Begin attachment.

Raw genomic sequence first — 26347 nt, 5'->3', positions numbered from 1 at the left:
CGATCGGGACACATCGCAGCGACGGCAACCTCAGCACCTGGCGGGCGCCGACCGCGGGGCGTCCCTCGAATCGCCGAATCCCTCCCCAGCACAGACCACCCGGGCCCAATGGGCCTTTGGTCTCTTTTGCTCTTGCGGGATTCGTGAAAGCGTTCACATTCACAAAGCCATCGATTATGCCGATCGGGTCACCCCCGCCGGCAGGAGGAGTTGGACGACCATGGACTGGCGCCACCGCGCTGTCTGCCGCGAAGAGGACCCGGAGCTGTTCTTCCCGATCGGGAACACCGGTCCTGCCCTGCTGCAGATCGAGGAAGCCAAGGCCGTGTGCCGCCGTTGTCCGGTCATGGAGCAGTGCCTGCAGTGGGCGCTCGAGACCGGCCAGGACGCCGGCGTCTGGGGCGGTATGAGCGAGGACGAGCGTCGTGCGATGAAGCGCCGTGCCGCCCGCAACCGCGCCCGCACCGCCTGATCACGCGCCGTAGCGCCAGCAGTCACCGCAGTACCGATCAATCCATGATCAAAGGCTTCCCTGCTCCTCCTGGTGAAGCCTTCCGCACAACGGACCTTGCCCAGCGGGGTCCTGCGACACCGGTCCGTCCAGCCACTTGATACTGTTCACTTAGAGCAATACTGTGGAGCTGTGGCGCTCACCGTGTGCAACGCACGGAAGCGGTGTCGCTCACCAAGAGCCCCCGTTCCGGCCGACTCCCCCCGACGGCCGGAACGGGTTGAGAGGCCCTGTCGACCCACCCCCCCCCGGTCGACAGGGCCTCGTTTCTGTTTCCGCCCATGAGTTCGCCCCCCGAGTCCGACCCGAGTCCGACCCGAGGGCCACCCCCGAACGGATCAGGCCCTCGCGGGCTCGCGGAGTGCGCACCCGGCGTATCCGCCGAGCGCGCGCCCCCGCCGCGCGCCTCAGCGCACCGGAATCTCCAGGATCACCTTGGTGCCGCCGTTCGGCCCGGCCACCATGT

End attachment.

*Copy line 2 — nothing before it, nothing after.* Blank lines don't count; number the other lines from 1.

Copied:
CGATCGGGACACATCGCAGCGACGGCAACCTCAGCACCTGGCGGGCGCCGACCGCGGGGCGTCCCTCGAATCGCCGAATCCCTCCCCAGCACAGACCACCCGGGCCCAATGGGCCTTTGGTCTCTTTTGCTCTTGCGGGATTCGTGAAAGCGTTCACATTCACAAAGCCATCGATTATGCCGATCGGGTCACCCCCGCCGGCAGGAGGAGTTGGACGACCATGGACTGGCGCCACCGCGCTGTCTGCCGCGAAGAGGACCCGGAGCTGTTCTTCCCGATCGGGAACACCGGTCCTGCCCTGCTGCAGATCGAGGAAGCCAAGGCCGTGTGCCGCCGTTGTCCGGTCATGGAGCAGTGCCTGCAGTGGGCGCTCGAGACCGGCCAGGACGCCGGCGTCTGGGGCGGTATGAGCGAGGACGAGCGTCGTGCGATGAAGCGCCGTGCCGCCCGCAACCGCGCCCGCACCGCCTGATCACGCGCCGTAGCGCCAGCAGTCACCGCAGTACCGATCAATCCATGATCAAAGGCTTCCCTGCTCCTCCTGGTGAAGCCTTCCGCACAACGGACCTTGCCCAGCGGGGTCCTGCGACACCGGTCCGTCCAGCCACTTGATACTGTTCACTTAGAGCAATACTGTGGAGCTGTGGCGCTCACCGTGTGCAACGCACGGAAGCGGTGTCGCTCACCAAGAGCCCCCGTTCCGGCCGACTCCCCCCGACGGCCGGAACGGGTTGAGAGGCCCTGTCGACCCACCCCCCCCCGGTCGACAGGGCCTCGTTTCTGTTTCCGCCCATGAGTTCGCCCCCCGAGTCCGACCCGAGTCCGACCCGAGGGCCACCCCCGAACGGATCAGGCCCTCGCGGGCTCGCGGAGTGCGCACCCGGCGTATCCGCCGAGCGCGCGCCCCCGCCGCGCGCCTCAGCGCACCGGAATCTCCAGGATCACCTTGGTGCCGCCGTTCGGCCCGGCCACCATGT